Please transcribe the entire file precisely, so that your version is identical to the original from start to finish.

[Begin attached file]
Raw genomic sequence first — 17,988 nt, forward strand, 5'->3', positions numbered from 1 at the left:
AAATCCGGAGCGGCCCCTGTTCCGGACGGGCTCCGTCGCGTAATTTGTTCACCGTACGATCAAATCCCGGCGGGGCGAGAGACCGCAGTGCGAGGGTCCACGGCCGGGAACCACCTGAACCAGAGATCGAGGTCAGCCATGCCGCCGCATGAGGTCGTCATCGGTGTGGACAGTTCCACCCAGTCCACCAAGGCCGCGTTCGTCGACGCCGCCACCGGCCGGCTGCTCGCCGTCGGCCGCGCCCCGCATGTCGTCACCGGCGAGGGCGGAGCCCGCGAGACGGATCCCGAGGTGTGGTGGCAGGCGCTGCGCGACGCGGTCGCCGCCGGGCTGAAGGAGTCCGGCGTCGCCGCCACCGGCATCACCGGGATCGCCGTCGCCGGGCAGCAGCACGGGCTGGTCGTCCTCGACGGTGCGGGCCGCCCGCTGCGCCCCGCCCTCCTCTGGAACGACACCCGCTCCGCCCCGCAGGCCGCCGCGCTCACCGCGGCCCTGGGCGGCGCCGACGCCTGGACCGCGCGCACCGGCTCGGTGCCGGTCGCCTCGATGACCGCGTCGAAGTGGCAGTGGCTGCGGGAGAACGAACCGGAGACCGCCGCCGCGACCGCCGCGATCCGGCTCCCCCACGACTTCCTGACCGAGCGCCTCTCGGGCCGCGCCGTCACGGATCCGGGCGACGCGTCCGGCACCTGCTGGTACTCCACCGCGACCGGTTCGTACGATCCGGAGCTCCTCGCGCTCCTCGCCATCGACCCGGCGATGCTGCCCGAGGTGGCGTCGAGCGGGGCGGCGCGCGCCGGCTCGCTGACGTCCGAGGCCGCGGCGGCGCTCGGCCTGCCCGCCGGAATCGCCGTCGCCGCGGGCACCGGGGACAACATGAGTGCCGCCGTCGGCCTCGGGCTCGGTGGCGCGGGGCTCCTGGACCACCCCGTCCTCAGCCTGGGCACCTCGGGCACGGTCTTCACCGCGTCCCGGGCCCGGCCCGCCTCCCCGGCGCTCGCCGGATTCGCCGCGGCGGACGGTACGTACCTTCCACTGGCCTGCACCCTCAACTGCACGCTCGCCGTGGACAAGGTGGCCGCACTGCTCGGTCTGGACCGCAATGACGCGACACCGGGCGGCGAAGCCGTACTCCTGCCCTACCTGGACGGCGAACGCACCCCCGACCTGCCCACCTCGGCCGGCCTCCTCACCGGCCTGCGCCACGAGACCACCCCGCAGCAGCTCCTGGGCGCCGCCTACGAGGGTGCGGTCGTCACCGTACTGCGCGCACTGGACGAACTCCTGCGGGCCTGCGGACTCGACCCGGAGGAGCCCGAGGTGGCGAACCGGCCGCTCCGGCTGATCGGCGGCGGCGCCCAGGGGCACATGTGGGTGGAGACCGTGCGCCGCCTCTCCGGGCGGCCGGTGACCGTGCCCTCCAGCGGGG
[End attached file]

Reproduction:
Raw genomic sequence first — 17,988 nt, forward strand, 5'->3', positions numbered from 1 at the left:
AAATCCGGAGCGGCCCCTGTTCCGGACGGGCTCCGTCGCGTAATTTGTTCACCGTACGATCAAATCCCGGCGGGGCGAGAGACCGCAGTGCGAGGGTCCACGGCCGGGAACCACCTGAACCAGAGATCGAGGTCAGCCATGCCGCCGCATGAGGTCGTCATCGGTGTGGACAGTTCCACCCAGTCCACCAAGGCCGCGTTCGTCGACGCCGCCACCGGCCGGCTGCTCGCCGTCGGCCGCGCCCCGCATGTCGTCACCGGCGAGGGCGGAGCCCGCGAGACGGATCCCGAGGTGTGGTGGCAGGCGCTGCGCGACGCGGTCGCCGCCGGGCTGAAGGAGTCCGGCGTCGCCGCCACCGGCATCACCGGGATCGCCGTCGCCGGGCAGCAGCACGGGCTGGTCGTCCTCGACGGTGCGGGCCGCCCGCTGCGCCCCGCCCTCCTCTGGAACGACACCCGCTCCGCCCCGCAGGCCGCCGCGCTCACCGCGGCCCTGGGCGGCGCCGACGCCTGGACCGCGCGCACCGGCTCGGTGCCGGTCGCCTCGATGACCGCGTCGAAGTGGCAGTGGCTGCGGGAGAACGAACCGGAGACCGCCGCCGCGACCGCCGCGATCCGGCTCCCCCACGACTTCCTGACCGAGCGCCTCTCGGGCCGCGCCGTCACGGATCCGGGCGACGCGTCCGGCACCTGCTGGTACTCCACCGCGACCGGTTCGTACGATCCGGAGCTCCTCGCGCTCCTCGCCATCGACCCGGCGATGCTGCCCGAGGTGGCGTCGAGCGGGGCGGCGCGCGCCGGCTCGCTGACGTCCGAGGCCGCGGCGGCGCTCGGCCTGCCCGCCGGAATCGCCGTCGCCGCGGGCACCGGGGACAACATGAGTGCCGCCGTCGGCCTCGGGCTCGGTGGCGCGGGGCTCCTGGACCACCCCGTCCTCAGCCTGGGCACCTCGGGCACGGTCTTCACCGCGTCCCGGGCCCGGCCCGCCTCCCCGGCGCTCGCCGGATTCGCCGCGGCGGACGGTACGTACCTTCCACTGGCCTGCACCCTCAACTGCACGCTCGCCGTGGACAAGGTGGCCGCACTGCTCGGTCTGGACCGCAATGACGCGACACCGGGCGGCGAAGCCGTACTCCTGCCCTACCTGGACGGCGAACGCACCCCCGACCTGCCCACCTCGGCCGGCCTCCTCACCGGCCTGCGCCACGAGACCACCCCGCAGCAGCTCCTGGGCGCCGCCTACGAGGGTGCGGTCGTCACCGTACTGCGCGCACTGGACGAACTCCTGCGGGCCTGCGGACTCGACCCGGAGGAGCCCGAGGTGGCGAACCGGCCGCTCCGGCTGATCGGCGGCGGCGCCCAGGGGCACATGTGGGTGGAGACCGTGCGCCGCCTCTCCGGGCGGCCGGTGACCGTGCCCTCCAGCGGGG